The notion of net neutrality, the idea that all internet traffic should be treated equally, and which has been a cornerstone in the success of the internet, is looking increasingly like a dead duck in the United States.
When the U.S. Court of Appeals for the District of Columbia Circuit effectively struck down net neutrality over a technicality in January, it was widely believed that the Federal Communications Commission (FCC) would reassert its control, and maintain net neutrality by redefining ‘common carriers’ to include broadband providers (the case rested on the fact that the 2010 FCC Open Internet Order applies to ‘common carriers’ such as regular telecoms companies, and the ruling decided that the term does not apply to broadband providers).
This appears not to be the case however, and last Wednesday the FCC proposed new rules that would achieve the exact opposite, allowing companies such as Disney, Google or Netflix to pay internet backbone providers for preferential treatment, allowing their content to be delivered faster to their customers.
This will in effect create a two (or more) tiered internet, which is terrible news for US consumers, and lays the groundwork for even greater domination of content distribution by a few wealthy and powerful megacorporations, while smaller ‘indie’, homegrown, start-up, charity, and the other small-scale content which has so far been a driving force and source of innovation on the internet, will wither and die in the slow lane (or be excluded altogether). The only winners here are (as usual) big businesses.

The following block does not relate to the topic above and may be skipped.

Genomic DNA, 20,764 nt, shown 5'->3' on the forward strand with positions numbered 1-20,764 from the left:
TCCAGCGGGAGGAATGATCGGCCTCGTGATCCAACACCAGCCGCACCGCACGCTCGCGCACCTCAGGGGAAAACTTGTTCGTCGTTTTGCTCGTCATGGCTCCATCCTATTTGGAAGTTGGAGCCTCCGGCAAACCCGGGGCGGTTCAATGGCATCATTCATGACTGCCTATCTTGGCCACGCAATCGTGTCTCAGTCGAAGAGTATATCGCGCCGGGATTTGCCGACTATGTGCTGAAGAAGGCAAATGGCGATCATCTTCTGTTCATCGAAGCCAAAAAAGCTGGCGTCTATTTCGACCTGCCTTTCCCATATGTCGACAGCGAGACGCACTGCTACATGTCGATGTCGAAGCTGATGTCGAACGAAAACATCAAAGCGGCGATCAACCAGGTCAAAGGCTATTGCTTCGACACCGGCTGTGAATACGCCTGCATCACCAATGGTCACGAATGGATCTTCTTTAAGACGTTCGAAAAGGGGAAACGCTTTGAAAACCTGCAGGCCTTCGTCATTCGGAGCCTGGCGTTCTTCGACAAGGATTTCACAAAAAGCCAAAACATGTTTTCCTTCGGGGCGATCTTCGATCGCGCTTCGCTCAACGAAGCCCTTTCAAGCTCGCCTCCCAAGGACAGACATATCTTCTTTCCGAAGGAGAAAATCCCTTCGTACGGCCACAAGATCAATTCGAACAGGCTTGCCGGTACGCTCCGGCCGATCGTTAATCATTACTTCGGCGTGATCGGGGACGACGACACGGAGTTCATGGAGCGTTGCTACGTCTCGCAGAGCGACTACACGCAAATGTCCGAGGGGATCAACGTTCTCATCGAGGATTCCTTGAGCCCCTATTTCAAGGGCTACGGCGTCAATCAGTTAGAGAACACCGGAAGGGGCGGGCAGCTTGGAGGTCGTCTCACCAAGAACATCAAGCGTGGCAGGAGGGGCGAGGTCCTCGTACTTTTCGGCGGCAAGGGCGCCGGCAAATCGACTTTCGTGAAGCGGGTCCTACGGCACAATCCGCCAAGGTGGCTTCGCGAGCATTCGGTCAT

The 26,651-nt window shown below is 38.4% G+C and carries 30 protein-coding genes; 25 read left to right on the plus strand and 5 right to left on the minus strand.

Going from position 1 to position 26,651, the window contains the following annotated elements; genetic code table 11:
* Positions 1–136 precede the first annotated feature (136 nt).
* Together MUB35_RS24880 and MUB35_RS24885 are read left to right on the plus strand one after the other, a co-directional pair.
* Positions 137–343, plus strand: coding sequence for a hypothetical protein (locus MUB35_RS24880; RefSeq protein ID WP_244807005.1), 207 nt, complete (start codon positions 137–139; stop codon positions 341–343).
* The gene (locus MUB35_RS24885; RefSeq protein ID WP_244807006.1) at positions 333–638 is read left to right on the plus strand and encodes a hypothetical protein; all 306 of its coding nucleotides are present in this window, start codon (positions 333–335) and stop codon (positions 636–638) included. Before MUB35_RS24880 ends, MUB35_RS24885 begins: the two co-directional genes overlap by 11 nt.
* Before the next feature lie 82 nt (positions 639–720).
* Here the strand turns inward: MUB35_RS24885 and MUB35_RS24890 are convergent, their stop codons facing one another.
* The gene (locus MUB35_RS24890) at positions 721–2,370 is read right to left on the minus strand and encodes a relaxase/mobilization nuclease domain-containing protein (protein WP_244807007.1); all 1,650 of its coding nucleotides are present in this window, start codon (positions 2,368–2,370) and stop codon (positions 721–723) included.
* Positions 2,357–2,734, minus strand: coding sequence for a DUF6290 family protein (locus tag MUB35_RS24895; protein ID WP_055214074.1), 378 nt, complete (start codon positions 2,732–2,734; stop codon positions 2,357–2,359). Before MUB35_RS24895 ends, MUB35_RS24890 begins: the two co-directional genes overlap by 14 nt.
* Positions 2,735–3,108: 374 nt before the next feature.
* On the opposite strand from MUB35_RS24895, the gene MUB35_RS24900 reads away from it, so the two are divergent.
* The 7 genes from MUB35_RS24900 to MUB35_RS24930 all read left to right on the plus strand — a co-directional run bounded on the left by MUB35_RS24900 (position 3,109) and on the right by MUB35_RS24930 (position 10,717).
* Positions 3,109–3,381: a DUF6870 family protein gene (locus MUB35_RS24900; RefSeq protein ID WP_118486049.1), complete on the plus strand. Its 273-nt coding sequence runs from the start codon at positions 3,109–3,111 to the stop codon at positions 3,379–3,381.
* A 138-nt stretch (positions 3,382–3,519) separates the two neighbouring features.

To use the analogy in the title of this article, companies such as Comcast and Version who now serve up tailored packages, delivering only a selection of handpicked programs to their customers, will now be able to do the same thing for the internet.
The main argument used to justify charging content providers such as Netflix and Disney for extra speeds is that they are responsible for large amounts of the internet’s traffic (it is claimed that Netflix is responsible for over 30 percent of peak internet traffic), and that currently the ISPs have to build and support the infrastructure needed to cope with this traffic. So it’s only fair that Netflix and co. pay their way, right?
Well, as I ague in more detail in this article; isn’t this is why customers are paying for fast broadband subscriptions in the first place? It sure as hell is not so they can access their emails faster. In fact Comcast and the ISPs have it all backwards, and it is demand for services such as Netflix that is fueling demand for fast broadband packages from the likes of Comcast in the first place!
Fortunately governments elsewhere are heading in the opposite direction, and both Europe and Brazil have passed robust legislation aimed at ensuring net neutrality. The rest of the world should not be complacent however, as the United States is still hugely influential, and if enacted these proposals will set a very worrying precedent. Moreover, a very large volume of global internet traffic passes through the United States, and would presumably also find itself ‘managed’ by US ISPs (in addition to spied on by the NSA).
The FCC’s proposals are at present just that, but the mere fact that this is the direction they seem to be moving in is deeply worrying. If you feel like doing something about it, Reddit co-founder Alexis Ohanian has launched a new crowdfunded project aimed campaigning against the proposals by pacing a ‘billboard in FCC’s Backyard’